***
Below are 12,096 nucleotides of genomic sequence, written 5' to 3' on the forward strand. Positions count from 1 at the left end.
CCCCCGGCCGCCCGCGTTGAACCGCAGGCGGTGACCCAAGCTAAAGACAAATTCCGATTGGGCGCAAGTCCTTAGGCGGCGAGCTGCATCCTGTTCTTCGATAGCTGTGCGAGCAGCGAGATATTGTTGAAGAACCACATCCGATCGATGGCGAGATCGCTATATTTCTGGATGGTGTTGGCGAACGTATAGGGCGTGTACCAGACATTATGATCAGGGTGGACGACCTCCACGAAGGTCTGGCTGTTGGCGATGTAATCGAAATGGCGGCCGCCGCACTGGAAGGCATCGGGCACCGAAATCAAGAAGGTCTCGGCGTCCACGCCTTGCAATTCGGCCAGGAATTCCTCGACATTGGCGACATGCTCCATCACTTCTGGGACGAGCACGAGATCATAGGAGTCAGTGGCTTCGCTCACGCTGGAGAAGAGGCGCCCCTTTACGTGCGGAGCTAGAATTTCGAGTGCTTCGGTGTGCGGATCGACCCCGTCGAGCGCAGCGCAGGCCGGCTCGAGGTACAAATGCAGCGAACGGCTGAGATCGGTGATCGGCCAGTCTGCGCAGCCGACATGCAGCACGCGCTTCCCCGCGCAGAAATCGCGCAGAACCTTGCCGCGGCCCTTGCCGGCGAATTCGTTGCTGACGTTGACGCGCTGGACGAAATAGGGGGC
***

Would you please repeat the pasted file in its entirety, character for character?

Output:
Below are 12,096 nucleotides of genomic sequence, written 5' to 3' on the forward strand. Positions count from 1 at the left end.
CCCCCGGCCGCCCGCGTTGAACCGCAGGCGGTGACCCAAGCTAAAGACAAATTCCGATTGGGCGCAAGTCCTTAGGCGGCGAGCTGCATCCTGTTCTTCGATAGCTGTGCGAGCAGCGAGATATTGTTGAAGAACCACATCCGATCGATGGCGAGATCGCTATATTTCTGGATGGTGTTGGCGAACGTATAGGGCGTGTACCAGACATTATGATCAGGGTGGACGACCTCCACGAAGGTCTGGCTGTTGGCGATGTAATCGAAATGGCGGCCGCCGCACTGGAAGGCATCGGGCACCGAAATCAAGAAGGTCTCGGCGTCCACGCCTTGCAATTCGGCCAGGAATTCCTCGACATTGGCGACATGCTCCATCACTTCTGGGACGAGCACGAGATCATAGGAGTCAGTGGCTTCGCTCACGCTGGAGAAGAGGCGCCCCTTTACGTGCGGAGCTAGAATTTCGAGTGCTTCGGTGTGCGGATCGACCCCGTCGAGCGCAGCGCAGGCCGGCTCGAGGTACAAATGCAGCGAACGGCTGAGATCGGTGATCGGCCAGTCTGCGCAGCCGACATGCAGCACGCGCTTCCCCGCGCAGAAATCGCGCAGAACCTTGCCGCGGCCCTTGCCGGCGAATTCGTTGCTGACGTTGACGCGCTGGACGAAATAGGGGGC